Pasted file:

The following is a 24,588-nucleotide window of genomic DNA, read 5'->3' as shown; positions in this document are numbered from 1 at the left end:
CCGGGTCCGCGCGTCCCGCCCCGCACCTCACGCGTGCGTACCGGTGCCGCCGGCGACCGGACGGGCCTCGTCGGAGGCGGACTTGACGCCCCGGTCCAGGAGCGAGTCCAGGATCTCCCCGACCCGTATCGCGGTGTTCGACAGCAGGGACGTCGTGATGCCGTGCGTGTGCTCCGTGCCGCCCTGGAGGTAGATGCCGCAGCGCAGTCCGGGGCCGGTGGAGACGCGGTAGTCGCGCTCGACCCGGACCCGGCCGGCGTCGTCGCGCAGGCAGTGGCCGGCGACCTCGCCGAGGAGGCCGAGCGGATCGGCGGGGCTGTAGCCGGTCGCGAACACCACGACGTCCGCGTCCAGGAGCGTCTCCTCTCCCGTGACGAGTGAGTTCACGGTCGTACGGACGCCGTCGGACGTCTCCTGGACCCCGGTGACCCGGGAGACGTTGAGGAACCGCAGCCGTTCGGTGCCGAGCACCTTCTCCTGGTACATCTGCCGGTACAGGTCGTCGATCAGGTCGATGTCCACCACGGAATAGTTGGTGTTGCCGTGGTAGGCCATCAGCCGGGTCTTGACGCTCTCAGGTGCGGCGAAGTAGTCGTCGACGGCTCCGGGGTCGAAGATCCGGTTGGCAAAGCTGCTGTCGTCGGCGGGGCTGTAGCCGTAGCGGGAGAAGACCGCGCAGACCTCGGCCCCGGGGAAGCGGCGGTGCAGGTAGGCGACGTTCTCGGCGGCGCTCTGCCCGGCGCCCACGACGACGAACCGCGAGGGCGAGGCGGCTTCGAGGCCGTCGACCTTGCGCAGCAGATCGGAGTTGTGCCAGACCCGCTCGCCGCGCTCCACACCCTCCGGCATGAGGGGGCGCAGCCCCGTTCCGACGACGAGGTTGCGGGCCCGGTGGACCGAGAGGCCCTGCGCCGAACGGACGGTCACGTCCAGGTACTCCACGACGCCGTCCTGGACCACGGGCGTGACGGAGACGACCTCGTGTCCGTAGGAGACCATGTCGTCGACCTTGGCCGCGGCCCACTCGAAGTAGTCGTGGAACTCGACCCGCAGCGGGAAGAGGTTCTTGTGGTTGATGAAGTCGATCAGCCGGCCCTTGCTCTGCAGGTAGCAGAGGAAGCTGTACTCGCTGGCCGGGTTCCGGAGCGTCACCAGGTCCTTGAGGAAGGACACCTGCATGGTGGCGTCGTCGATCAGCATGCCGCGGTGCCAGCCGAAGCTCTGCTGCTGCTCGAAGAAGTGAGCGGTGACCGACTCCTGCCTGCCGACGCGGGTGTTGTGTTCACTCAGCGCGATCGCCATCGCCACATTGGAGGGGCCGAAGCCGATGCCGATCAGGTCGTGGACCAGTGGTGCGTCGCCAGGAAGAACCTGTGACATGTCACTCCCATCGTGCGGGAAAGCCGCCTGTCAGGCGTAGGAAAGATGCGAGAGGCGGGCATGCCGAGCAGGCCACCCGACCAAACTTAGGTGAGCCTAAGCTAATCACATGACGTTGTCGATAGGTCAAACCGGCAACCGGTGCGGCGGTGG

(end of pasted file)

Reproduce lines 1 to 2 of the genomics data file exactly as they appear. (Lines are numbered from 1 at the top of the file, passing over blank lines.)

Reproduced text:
The following is a 24,588-nucleotide window of genomic DNA, read 5'->3' as shown; positions in this document are numbered from 1 at the left end:
CCGGGTCCGCGCGTCCCGCCCCGCACCTCACGCGTGCGTACCGGTGCCGCCGGCGACCGGACGGGCCTCGTCGGAGGCGGACTTGACGCCCCGGTCCAGGAGCGAGTCCAGGATCTCCCCGACCCGTATCGCGGTGTTCGACAGCAGGGACGTCGTGATGCCGTGCGTGTGCTCCGTGCCGCCCTGGAGGTAGATGCCGCAGCGCAGTCCGGGGCCGGTGGAGACGCGGTAGTCGCGCTCGACCCGGACCCGGCCGGCGTCGTCGCGCAGGCAGTGGCCGGCGACCTCGCCGAGGAGGCCGAGCGGATCGGCGGGGCTGTAGCCGGTCGCGAACACCACGACGTCCGCGTCCAGGAGCGTCTCCTCTCCCGTGACGAGTGAGTTCACGGTCGTACGGACGCCGTCGGACGTCTCCTGGACCCCGGTGACCCGGGAGACGTTGAGGAACCGCAGCCGTTCGGTGCCGAGCACCTTCTCCTGGTACATCTGCCGGTACAGGTCGTCGATCAGGTCGATGTCCACCACGGAATAGTTGGTGTTGCCGTGGTAGGCCATCAGCCGGGTCTTGACGCTCTCAGGTGCGGCGAAGTAGTCGTCGACGGCTCCGGGGTCGAAGATCCGGTTGGCAAAGCTGCTGTCGTCGGCGGGGCTGTAGCCGTAGCGGGAGAAGACCGCGCAGACCTCGGCCCCGGGGAAGCGGCGGTGCAGGTAGGCGACGTTCTCGGCGGCGCTCTGCCCGGCGCCCACGACGACGAACCGCGAGGGCGAGGCGGCTTCGAGGCCGTCGACCTTGCGCAGCAGATCGGAGTTGTGCCAGACCCGCTCGCCGCGCTCCACACCCTCCGGCATGAGGGGGCGCAGCCCCGTTCCGACGACGAGGTTGCGGGCCCGGTGGACCGAGAGGCCCTGCGCCGAACGGACGGTCACGTCCAGGTACTCCACGACGCCGTCCTGGACCACGGGCGTGACGGAGACGACCTCGTGTCCGTAGGAGACCATGTCGTCGACCTTGGCCGCGGCCCACTCGAAGTAGTCGTGGAACTCGACCCGCAGCGGGAAGAGGTTCTTGTGGTTGATGAAGTCGATCAGCCGGCCCTTGCTCTGCAGGTAGCAGAGGAAGCTGTACTCGCTGGCCGGGTTCCGGAGCGTCACCAGGTCCTTGAGGAAGGACACCTGCATGGTGGCGTCGTCGATCAGCATGCCGCGGTGCCAGCCGAAGCTCTGCTGCTGCTCGAAGAAGTGAGCGGTGACCGACTCCTGCCTGCCGACGCGGGTGTTGTGTTCACTCAGCGCGATCGCCATCGCCACATTGGAGGGGCCGAAGCCGATGCCGATCAGGTCGTGGACCAGTGGTGCGTCGCCAGGAAGAACCTGTGACATGTCACTCCCATCGTGCGGGAAAGCCGCCTGTCAGGCGTAGGAAAGATGCGAGAGGCGGGCATGCCGAGCAGGCCACCCGACCAAACTTAGGTGAGCCTAAGCTAATCACATGACGTTGTCGATAGGTCAAACCGGCAACCGGTGCGGCGGTGG